The new PlasmaPlus® process from Plasmatreat provides for the first time the possibility of in-line plasma polymerisation under normal pressure instead of in vacuum. The technique affords an abundance of differently functionalised layers for the selective coating of material surfaces. With reference to the example of the surface treatment of aluminium the technical journal BBR (Bänder, Bleche, Rohre = Strips, Sheets, Pipes) carries a report in its 5/2008 issue about the sensational new plasma technology.
The Promise Of Plasma – FORD testing the Openair® Technology
Work at Ford Motor Co.’s Research and Innovation Center (RIC) in Dearborn, MI, USA has shown that Openair® Plasma pretreatment offers an attractive way to reduce the environmental impact of the paint operation while improving a plant’s bottom line. America’s distinguished magazine FTM (Finishing Today Magazine) describes in its 5/2008 issue how researchers have tested the innovative technology.
Bonding processes: Optimization by means of atmospheric-pressure plasma treatment
Applications for Openair® Plasma are almost unlimited. On the basis of the different applications in bonding processes the journal WERKSTOFFE reports in its 5/2008 issue on the great versatility of this plasma technology.
Innovative plasma technology resolves problems in package manufacturing
Hosted by André Schlenk of Resin Processing Solutions, and addressed by Christian Buske of Plasmatreat in Germany, a recent seminar held in Hout Bay, South Africa explored the uses of Plasmatreat’s Openair atmospheric-pressure plasma technology. Gill Loubser, editor-in-chief of the magazine P&PM (Packaging & Print Media, South Africa) reports in her latest issue in April 2008 on the advantages of this exciting new technology for packaging production.
Plasma beam cleans and activates covering and sealing surfaces
Whether the focus is on highly sensitive sensors and control elements, scratch-resistant displays or high-grade alarm systems, in order for paints, inks, adhesives or sealing compounds to adhere in optimum fashion in the electronics industry surfaces are pretreated with Openair® plasma. The German technical journal ELEKTRONIK-PRAXIS reports on this in February in its 4/2008 issue and on its internet page.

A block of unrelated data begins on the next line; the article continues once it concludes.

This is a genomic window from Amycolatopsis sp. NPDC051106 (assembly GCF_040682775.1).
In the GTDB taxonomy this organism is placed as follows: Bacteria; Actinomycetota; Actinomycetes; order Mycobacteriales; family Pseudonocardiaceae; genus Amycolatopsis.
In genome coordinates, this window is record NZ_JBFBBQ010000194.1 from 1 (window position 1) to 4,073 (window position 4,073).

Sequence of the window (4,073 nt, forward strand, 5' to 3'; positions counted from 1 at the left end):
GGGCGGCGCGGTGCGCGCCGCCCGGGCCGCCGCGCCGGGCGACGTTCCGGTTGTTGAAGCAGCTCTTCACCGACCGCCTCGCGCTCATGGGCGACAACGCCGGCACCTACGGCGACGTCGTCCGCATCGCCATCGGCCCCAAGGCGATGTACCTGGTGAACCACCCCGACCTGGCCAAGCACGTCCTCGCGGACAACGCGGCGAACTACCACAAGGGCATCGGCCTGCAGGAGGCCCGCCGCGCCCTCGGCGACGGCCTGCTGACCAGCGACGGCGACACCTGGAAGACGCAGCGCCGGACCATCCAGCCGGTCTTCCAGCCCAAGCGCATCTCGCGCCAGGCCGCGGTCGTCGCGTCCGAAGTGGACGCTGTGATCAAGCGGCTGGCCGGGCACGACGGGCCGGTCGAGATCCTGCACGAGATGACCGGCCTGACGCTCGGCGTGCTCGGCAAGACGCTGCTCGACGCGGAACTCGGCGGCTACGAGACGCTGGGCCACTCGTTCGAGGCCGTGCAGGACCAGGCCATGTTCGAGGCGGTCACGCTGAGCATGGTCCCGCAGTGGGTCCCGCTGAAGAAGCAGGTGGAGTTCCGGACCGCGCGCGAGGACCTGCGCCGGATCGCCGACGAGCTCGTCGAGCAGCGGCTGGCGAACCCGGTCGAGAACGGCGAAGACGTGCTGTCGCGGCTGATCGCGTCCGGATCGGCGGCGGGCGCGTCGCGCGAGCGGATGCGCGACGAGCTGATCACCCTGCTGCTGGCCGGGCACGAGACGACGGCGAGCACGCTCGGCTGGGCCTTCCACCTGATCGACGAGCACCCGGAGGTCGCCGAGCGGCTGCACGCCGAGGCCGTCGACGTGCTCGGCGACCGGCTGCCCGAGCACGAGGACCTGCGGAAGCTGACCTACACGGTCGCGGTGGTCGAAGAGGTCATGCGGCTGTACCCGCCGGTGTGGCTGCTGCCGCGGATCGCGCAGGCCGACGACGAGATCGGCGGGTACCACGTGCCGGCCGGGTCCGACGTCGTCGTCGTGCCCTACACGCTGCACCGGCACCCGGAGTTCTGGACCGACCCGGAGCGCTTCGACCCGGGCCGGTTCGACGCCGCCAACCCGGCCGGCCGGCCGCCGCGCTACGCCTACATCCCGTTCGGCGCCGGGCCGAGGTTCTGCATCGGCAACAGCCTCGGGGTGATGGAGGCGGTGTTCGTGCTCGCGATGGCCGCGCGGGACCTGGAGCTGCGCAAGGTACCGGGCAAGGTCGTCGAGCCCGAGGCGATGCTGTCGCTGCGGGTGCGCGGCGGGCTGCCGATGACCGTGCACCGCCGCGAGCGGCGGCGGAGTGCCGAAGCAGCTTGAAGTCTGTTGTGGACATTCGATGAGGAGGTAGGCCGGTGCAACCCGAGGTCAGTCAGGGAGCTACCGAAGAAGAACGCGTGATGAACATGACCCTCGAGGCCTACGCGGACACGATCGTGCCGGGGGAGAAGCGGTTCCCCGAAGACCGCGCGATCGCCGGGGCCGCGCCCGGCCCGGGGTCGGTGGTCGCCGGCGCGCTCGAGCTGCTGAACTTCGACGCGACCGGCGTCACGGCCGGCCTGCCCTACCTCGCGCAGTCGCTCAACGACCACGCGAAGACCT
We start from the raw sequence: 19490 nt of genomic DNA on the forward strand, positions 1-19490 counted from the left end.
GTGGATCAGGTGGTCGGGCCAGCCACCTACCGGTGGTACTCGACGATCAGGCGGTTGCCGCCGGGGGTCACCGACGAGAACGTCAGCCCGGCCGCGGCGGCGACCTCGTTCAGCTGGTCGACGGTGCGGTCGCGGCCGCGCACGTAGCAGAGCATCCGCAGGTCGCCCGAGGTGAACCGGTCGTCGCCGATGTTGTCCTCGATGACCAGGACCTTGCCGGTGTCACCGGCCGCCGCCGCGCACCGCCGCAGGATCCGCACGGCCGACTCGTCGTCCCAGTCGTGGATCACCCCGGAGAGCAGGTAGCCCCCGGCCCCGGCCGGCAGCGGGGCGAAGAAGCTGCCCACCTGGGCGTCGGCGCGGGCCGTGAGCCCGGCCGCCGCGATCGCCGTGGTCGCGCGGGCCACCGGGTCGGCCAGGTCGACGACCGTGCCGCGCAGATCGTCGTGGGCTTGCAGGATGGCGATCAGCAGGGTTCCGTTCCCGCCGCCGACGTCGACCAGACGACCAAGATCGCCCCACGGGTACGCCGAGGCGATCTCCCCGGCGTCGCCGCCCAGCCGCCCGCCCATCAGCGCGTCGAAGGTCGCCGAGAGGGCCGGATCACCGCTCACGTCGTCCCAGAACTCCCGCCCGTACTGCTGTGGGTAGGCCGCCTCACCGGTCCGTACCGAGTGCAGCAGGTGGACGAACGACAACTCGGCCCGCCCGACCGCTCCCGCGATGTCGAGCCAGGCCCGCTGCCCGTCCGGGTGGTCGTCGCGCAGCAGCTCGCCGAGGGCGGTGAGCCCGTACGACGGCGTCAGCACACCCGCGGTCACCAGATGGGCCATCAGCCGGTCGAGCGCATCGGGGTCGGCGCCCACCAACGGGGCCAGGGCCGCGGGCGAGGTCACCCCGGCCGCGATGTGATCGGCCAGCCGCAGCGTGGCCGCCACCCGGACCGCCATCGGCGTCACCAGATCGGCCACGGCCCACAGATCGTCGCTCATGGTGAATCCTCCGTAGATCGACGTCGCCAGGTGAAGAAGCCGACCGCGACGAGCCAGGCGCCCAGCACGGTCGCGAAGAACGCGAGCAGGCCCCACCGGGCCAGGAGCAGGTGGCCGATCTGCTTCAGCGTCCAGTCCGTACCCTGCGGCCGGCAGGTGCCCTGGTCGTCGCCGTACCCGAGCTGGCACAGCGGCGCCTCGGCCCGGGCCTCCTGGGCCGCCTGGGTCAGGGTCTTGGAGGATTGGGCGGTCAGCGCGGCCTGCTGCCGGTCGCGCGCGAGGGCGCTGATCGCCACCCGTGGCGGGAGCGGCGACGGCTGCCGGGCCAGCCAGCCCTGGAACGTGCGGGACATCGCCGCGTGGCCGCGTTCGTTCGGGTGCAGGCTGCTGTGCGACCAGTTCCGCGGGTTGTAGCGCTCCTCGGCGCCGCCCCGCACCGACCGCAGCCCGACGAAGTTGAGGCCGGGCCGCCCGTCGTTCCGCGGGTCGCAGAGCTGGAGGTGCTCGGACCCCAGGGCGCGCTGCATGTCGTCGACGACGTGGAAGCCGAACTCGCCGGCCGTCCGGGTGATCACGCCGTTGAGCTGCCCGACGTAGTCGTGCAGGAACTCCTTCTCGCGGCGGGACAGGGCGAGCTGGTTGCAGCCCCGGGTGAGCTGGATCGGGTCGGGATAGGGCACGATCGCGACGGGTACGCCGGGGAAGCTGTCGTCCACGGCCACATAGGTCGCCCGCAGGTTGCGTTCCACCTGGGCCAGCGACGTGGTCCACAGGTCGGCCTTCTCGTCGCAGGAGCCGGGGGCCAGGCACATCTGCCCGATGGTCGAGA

Clean affair – Large-area application in LNG tankers
Unique anywhere in the world is the large-area application of atmospheric-pressure plasma developed by Plasmatreat to obtain 100 % insulation in the interior of the largest liquefied natural gas tankers in the world. The German technical journal PLASTVERARBEITER carries a report on this in its January 2008 issue.
Aluminium - Environmental revolution in coil coating
Soon the innumerable tons of wet chemicals and millions invested in wastewater disposal could be a thing of the past because Openair atmospheric pressure plasma technology has made it possible for the fist time worldwide to displace the use of chemicals in the precleaning process of aluminium coils. The noted American technical journal MODERN METALS publishes a 3-page colour report on this innovation in its November issue 2007.
Plasma treatment of aluminium surfaces: Ultrafine cleaning without use of wet chemical processes
Protection of aluminium parts against corrosion and a high degree of environmental friendliness by avoiding the use of wet chemicals in the cleaning process for aluminium sheet are the main topics of a report in the German technical journal ALUMINIUM, issue 11/2007.
Openair plasma technology conditions surfaces in two respects. Depending on the process and product concerned either cleaning or activation of the surface is the centre of attention. Its economic efficiency relative to the low-pressure process is one of the key topics of the report in the German technical journal PLASTVERARBEITER, issue 10/2007.
Selective corrosion protection for aluminium housings by means of plasma coating
By means of the PlasmaPlus® process developed by Plasmatreat and now employed for the first time in series production in the automotive sector the surfaces of metallic components are selectively coated in-line at atmospheric pressure to prevent corrosion of bonded joints. The German technical journal JOT (Journal für Oberflächentechnik / Journal of Surface Technology) reports at length in its September 2007 issue on the new process.